Climategate — conspiracy and moreRichard Treadgold | January 5, 2010
I prefer the term Warmergate (it’s so near the original!) to refer to this scandal but most people are by now familiar with Climategate, so I bow to the public search engines, er, I mean public opinion.
On 12 October, 2009, thousands of emails and data files laboriously collated by a whistle-blower perhaps within the CRU at the University of East Anglia were sent to Paul Hudson, BBC climate change expert. He did nothing with them. On 19 November they arrived anonymously on a server in Tomsk, Siberia, from where they were sent to blogs around the world.
On 13 December the Daily Mail’s rather excellent summary of an important part of those emails began:
The claim was both simple and terrifying: that temperatures on planet Earth are now ‘likely the highest in at least the past 1,300 years’.
As its authors from the United Nations Intergovernmental Panel on Climate Change (IPCC) must have expected, it made headlines around the world.
Yet some of the scientists who helped to draft it, The Mail on Sunday can reveal, harboured uncomfortable doubts.
Here are some highlights
Keith Briffa from the University of East Anglia’s Climatic Research Unit (CRU), which plays a key role in forming IPCC assessments, urged caution, warning that when it came to historical climate records, there was no new data, only the ‘same old evidence’ that had been around for years. ‘Let us not try to over-egg the pudding,’ he wrote in an email to an IPCC colleague in September 2006.
But when the ‘warmest for 1,300 years’ claim was published in 2007 in the IPCC’s fourth report, the doubters kept silent.
Pielke’s verdict on the scandal is damning.
‘These emails open up the possibility that big scientific questions we’ve regarded as settled may need another look.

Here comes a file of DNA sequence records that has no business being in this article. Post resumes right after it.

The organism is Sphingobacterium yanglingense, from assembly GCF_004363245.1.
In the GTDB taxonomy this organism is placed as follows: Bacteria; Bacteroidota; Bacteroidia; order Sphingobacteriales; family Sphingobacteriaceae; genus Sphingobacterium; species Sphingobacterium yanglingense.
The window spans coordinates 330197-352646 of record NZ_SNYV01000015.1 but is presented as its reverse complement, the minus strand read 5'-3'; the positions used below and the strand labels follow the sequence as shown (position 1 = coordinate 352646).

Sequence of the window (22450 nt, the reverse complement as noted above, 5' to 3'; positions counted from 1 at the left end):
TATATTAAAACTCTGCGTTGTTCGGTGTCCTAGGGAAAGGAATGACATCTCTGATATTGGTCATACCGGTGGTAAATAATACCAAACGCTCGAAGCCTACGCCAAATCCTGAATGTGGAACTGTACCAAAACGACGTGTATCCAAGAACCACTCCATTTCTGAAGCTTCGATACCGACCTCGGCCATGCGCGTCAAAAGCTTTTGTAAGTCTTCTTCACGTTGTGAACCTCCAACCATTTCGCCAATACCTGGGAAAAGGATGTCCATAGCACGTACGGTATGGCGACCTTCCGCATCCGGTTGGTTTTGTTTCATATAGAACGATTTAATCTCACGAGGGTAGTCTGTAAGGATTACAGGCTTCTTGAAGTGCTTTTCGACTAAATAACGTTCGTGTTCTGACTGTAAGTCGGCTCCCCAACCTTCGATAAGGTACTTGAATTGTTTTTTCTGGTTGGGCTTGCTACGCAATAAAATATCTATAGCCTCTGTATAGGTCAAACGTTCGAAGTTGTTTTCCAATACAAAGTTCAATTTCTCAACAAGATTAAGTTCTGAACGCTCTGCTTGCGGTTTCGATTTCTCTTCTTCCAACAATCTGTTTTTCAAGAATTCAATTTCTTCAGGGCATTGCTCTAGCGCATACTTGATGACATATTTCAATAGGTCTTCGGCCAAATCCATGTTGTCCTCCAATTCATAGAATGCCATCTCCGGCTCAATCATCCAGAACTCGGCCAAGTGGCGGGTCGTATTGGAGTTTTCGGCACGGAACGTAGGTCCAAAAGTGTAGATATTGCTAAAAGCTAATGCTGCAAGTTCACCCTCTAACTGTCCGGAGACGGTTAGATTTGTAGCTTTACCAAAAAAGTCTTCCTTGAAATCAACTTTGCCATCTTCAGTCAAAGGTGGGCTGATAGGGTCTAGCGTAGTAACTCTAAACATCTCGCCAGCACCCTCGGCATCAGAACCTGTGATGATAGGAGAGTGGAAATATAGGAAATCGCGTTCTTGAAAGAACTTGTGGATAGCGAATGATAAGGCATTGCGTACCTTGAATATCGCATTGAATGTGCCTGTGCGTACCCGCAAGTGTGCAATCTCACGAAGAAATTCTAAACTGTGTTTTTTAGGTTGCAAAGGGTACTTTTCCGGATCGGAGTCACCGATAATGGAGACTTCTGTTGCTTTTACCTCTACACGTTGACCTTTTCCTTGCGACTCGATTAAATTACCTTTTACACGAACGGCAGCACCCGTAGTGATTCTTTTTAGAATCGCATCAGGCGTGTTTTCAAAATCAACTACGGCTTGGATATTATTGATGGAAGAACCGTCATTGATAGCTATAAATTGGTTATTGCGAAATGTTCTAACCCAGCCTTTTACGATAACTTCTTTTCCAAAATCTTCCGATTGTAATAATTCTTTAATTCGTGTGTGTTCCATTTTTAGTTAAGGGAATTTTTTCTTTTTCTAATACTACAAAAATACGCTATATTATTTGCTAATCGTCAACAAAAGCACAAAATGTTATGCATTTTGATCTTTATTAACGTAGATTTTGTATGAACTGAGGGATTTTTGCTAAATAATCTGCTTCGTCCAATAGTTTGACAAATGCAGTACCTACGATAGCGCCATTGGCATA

‘They reveal that some of these scientists saw themselves not as neutral investigators but as warriors engaged in battle with the so-called sceptics.
‘They have lost a lot of credibility and as far as their being leading spokespeople on this issue of huge public importance, there is no going back.’
‘Any scientist ought to know that you just can’t mix and match proxy and actual data,’ said Philip Stott, emeritus professor of biogeography at London’s School of Oriental and African Studies.
‘They’re apples and oranges. Yet that’s exactly what he did.’
‘A year ago, if a reporter called me, all I got was questions about why I’m trying to deny climate change and am threatening the future of the planet,’ said Professor Ross McKitrick of Guelph University near Toronto, a long-time collaborator with McIntyre.
‘Now, I’m getting questions about how they did the hockey stick and the problems with the data.
‘Maybe the emails have started to open people’s eyes.’
The original article in the Mail on Sunday is about 3000 words. It is easy to read. It will forever change your view of climate science and the public policy that is derived from it.
I urge you to read the original, discuss it and distribute what it says.